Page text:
Have you been diagnosed with acid reflux and the medications are not working well?
Then you may have bile reflux, a condition with similar symptoms, but requiring very different medications and treatments to obtain the relief you need. Bile reflux can be initially diagnosed as acid reflux.
The odds of having bile reflux are much higher when acid reflux medications do not work, your gallbladder has been removed, or you have had stomach surgery.
This bile reflux guide is user friendly, clickable to get more medically verifiable information on any subject and will help you:
- Understand bile reflux and why it is extremely important to actively address this condition
- What tests and treatments are successful
- Identify other conditions that may be a cause
- Help you locate and have a helpful conversation with a medical provider
This guide was developed using a review of over seventy-five research articles and 1,200 comments from current bile reflux sufferers in the Bile Reflux Support Group.
Understanding Bile Reflux
Symptoms of bile reflux may include abdominal pain, nausea, regurgitation, inflammation of stomach and esophageal linings, indigestion, a burning sensation, yellow vomit or stools, weight loss and other related problems. Other additional symptoms may occur in the throat, voice and ears in a related condition.
To explain bile reflux, your digestive track is designed to move what you eat and drink downward. The pathway moves down through your throat, esophagus, then through a valve called the lower esophageal sphincter (LES), into the stomach, through another valve under your stomach called the pyloric sphincter and into the colon and intestines.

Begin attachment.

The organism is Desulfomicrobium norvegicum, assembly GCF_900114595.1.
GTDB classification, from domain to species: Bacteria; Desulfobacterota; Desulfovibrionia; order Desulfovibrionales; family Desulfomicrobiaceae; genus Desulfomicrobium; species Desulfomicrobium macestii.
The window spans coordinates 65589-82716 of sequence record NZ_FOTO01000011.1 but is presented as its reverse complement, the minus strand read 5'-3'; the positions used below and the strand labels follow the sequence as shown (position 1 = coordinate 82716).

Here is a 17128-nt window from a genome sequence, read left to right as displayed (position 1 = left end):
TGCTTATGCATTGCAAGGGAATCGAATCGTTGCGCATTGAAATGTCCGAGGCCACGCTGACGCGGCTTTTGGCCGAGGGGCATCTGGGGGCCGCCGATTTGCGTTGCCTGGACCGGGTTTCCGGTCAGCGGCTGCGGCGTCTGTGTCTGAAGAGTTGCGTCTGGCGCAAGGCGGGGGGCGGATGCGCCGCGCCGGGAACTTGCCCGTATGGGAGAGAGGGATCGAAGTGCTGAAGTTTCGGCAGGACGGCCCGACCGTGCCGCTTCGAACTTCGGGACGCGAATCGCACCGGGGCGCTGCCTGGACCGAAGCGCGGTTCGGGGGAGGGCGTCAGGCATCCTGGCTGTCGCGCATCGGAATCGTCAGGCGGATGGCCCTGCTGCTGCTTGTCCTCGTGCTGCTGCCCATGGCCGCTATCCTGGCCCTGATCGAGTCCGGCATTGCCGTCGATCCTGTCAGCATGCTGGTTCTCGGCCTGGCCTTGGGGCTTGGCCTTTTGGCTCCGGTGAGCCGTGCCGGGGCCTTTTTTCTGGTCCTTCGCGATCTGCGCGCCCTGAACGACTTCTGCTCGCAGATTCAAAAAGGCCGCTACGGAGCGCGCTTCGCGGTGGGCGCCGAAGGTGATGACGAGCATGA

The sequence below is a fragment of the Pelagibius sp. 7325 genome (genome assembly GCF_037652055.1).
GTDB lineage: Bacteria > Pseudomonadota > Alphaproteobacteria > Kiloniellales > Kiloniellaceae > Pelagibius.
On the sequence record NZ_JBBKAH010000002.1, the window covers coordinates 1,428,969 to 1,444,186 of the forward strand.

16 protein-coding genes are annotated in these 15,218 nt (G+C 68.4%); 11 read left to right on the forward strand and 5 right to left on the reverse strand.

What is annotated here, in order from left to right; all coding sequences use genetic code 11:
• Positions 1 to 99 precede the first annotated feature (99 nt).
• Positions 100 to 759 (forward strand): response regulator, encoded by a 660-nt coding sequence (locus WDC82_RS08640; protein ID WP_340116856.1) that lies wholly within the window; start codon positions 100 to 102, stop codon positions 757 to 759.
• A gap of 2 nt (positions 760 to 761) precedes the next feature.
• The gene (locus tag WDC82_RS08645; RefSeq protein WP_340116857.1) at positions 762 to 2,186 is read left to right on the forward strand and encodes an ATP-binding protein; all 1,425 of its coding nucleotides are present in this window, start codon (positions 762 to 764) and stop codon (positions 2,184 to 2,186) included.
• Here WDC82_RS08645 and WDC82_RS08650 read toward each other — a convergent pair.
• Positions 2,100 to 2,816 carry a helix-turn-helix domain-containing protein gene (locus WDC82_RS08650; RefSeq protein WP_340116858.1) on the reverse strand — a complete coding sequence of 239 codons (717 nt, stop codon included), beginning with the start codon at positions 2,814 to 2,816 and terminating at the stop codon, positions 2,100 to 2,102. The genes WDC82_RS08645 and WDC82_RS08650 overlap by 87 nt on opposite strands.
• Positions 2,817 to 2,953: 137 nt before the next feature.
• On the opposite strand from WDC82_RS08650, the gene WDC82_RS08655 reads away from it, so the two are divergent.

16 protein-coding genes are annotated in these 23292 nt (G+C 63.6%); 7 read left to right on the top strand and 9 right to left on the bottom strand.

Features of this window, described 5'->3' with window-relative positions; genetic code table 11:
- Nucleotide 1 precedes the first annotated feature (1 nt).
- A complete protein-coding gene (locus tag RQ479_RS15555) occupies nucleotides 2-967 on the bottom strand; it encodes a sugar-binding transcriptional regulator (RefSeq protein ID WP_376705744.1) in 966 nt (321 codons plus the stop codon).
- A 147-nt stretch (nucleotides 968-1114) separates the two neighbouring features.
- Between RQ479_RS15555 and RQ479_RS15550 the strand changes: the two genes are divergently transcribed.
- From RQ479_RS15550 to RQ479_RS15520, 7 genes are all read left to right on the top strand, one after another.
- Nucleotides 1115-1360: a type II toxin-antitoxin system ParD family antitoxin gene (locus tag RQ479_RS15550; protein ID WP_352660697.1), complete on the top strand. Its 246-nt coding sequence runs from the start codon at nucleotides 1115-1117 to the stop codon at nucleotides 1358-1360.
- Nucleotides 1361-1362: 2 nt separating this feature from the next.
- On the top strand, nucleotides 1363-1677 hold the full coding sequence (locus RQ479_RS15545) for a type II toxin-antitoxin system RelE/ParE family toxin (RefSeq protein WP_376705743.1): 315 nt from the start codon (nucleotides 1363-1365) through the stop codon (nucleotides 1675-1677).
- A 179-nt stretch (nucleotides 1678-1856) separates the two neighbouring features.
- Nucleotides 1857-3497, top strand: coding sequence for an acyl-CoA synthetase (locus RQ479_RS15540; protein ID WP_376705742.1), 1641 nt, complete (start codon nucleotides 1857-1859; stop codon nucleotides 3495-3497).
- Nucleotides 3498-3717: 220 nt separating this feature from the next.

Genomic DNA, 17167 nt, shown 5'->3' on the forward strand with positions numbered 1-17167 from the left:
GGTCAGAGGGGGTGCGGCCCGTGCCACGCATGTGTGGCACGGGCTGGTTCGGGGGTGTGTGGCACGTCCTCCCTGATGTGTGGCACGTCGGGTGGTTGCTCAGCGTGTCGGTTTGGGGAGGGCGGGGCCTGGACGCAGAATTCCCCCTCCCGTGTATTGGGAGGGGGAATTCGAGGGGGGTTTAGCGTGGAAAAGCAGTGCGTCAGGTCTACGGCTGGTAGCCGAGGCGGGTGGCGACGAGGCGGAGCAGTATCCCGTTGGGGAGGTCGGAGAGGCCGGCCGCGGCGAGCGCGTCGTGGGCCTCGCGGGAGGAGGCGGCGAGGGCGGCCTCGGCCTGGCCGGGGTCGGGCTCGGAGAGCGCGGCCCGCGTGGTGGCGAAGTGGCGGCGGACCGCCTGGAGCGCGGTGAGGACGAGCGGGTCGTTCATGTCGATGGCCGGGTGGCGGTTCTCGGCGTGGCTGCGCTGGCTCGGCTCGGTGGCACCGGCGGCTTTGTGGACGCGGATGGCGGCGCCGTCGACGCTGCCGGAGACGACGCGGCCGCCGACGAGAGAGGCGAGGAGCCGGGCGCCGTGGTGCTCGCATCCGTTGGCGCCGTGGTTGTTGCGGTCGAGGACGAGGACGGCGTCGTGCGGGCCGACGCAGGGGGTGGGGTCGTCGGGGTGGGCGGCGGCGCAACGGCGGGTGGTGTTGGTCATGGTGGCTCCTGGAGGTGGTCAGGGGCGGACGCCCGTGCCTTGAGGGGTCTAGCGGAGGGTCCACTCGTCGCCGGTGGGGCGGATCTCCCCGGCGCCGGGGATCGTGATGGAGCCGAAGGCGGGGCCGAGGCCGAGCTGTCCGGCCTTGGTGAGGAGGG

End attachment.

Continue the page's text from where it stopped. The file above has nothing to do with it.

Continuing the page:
Bile is essential to digestion and is released into the intestines by the liver and gall bladder (if it has not been removed). Normally, the pyloric sphincter will release about 1/8 of an ounce of bile and liquified food into the stomach in short spurts as needed.
In bile reflux, the pyloric sphincter does not close quickly or tightly enough and additional bile flows upwards into the stomach, where it does not belong, and from this upward flow a wide variety of bile reflux symptoms may occur.
Additionally, if the stomach pressure is too high or the esophageal sphincter above the stomach is too weak, then these fluids can also travel up the esophagus and into the throat area, potentially causing biliary laryngopharyngeal reflux (LPR) that requires a specialized treatment.
Physicians typically assume that your reflux is acid reflux and prescribe acid reducing medications using PPIs and acid reducers. A problem comes in when those fail and even more acid reducing medications are prescribed.
If you have bile reflux, acid reducing medications fail about 68% of the time because acid reflux is acidic and bile reflux is alkaline. Therefore acid reducers such as Nexium and Pepcid will not control alkaline based bile. At times bile reflux can trigger acid reflux since the bile backflow mixes with acids in the stomach. So, it is possible to have both, confusing the treatment.
The picture below shows the critical difference between acid reflux and bile reflux:
Common Causes of Bile Reflux
Gall Bladder Removal